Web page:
There’s been a push in the past few months to make home care workers eligible for overtime pay under the federal Fair Labor Standards Act, but the CEO of a Boston-area home care agency says that while the motive behind these proposed changes is “noble,” there are some unintended consequences that shouldn’t be overlooked.
Jim Reynolds, CEO of Caring Companion Home Care, writes in an editorial for CNN:
We can all agree that providing higher wages to home care workers would reward professional caregivers, attract more qualified people to this growing industry and improve care for the elderly and disabled. These are common goals for both caregivers and families. However, mandating that home care workers be eligible for overtime pay will have the opposite effect.
As the head of a home care agency in Massachusetts, I am required by state law to pay overtime to caregivers who are eligible. For those of us who hoped the law would result in caregivers earning more money, it is disappointing.
The reality is that many home care workers’ weekly wages would be higher if overtime pay were not required.
Why? The answer is simple: The law does not—and cannot—require families or home care agencies to employ the same caregiver once that person reaches the overtime threshold. When a caregiver has put in 40 hours during the week, employers usually switch to other workers who have not yet reached that limit, even if the first worker is available and wants to earn more money.
He then goes on to describe a scenario where a consumer is hiring a caregiver, either directly or through a home care agency, for care that wouldn’t be covered by Medicare. If that person needs more than 40 hours of “custodial” home care each week (doing chores around the house like cooking or cleaning, or helping someone bathe or dress), it’s possible to arrange with that caregiver to have him or her work overtime.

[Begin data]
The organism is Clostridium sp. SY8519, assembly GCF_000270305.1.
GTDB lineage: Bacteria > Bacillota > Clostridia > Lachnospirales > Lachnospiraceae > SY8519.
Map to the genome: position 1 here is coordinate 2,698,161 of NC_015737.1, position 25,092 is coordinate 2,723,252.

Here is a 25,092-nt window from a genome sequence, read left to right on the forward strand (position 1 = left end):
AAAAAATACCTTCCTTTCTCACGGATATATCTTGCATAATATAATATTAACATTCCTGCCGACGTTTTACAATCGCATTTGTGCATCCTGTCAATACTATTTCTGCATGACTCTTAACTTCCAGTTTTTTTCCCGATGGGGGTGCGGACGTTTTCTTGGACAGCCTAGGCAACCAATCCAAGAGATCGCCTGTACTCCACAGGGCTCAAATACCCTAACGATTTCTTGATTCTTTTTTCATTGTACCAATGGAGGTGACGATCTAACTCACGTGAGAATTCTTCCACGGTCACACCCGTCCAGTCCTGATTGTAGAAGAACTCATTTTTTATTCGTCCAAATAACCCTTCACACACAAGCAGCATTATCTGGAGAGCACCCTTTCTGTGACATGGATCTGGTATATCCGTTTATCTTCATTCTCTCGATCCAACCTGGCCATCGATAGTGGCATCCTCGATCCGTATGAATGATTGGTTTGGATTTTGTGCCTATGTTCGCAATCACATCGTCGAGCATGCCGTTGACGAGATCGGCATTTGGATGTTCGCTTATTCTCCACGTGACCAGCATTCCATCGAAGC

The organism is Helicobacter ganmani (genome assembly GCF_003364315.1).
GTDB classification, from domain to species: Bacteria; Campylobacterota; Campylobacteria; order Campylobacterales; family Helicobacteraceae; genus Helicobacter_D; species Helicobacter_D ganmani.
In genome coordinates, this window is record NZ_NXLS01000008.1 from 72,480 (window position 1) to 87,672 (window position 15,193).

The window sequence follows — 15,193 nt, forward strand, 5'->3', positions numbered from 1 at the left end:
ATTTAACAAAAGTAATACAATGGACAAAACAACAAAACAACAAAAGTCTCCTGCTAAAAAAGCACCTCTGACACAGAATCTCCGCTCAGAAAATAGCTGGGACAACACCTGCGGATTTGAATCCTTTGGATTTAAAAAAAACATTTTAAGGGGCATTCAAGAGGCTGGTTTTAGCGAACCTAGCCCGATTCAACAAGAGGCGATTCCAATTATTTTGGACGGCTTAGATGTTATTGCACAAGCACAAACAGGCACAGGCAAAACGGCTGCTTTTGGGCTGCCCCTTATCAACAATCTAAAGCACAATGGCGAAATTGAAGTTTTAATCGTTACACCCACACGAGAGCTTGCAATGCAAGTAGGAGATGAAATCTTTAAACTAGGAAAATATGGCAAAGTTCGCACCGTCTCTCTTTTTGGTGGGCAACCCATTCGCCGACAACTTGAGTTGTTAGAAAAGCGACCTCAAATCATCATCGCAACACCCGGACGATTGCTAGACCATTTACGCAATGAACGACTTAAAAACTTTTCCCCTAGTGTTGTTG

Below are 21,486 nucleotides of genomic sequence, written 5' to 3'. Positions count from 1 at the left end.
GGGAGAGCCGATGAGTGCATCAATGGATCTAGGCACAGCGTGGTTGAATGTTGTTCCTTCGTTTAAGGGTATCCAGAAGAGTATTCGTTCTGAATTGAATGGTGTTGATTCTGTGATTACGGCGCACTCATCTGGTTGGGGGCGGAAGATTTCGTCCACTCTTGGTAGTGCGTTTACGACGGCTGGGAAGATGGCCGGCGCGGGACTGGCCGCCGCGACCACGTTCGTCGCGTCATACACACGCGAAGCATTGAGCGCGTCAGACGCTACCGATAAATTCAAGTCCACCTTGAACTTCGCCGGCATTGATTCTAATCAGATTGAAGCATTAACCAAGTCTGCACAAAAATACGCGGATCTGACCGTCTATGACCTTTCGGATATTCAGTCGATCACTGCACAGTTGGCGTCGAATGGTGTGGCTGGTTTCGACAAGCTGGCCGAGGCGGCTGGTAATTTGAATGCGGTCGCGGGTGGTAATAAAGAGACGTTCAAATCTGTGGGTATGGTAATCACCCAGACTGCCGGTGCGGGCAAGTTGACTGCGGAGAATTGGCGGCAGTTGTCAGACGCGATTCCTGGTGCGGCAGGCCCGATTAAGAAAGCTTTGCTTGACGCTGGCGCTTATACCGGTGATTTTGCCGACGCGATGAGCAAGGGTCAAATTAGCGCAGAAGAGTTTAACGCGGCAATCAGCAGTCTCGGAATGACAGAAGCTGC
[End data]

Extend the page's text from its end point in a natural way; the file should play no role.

But what happens, Reynolds asks, if the hourly rate for that caregiver goes up 50% once the 40-hour threshold has been crossed? Consumers could go from paying about $20 dollars an hour to $28—a “huge” increase, he says.
In these cases, there would be nothing keeping the consumer from hiring a different caregiver, once the initial one has worked for 40 hours.
“The fact is that many seniors in our country are living on limited budgets,” he says. “Any increase in home care wage for caregivers means more money flowing out of the Social Security check or retirement savings of seniors. Most families have little incentive to pay the higher rates associated with overtime work.”
And for caregivers who have become accustomed to working perhaps 50 hours a week at the regular pay rate, the new overtime laws could limit them to only working 40, Reynolds continues.
Read the full piece at CNN.
Written by Alyssa Gerace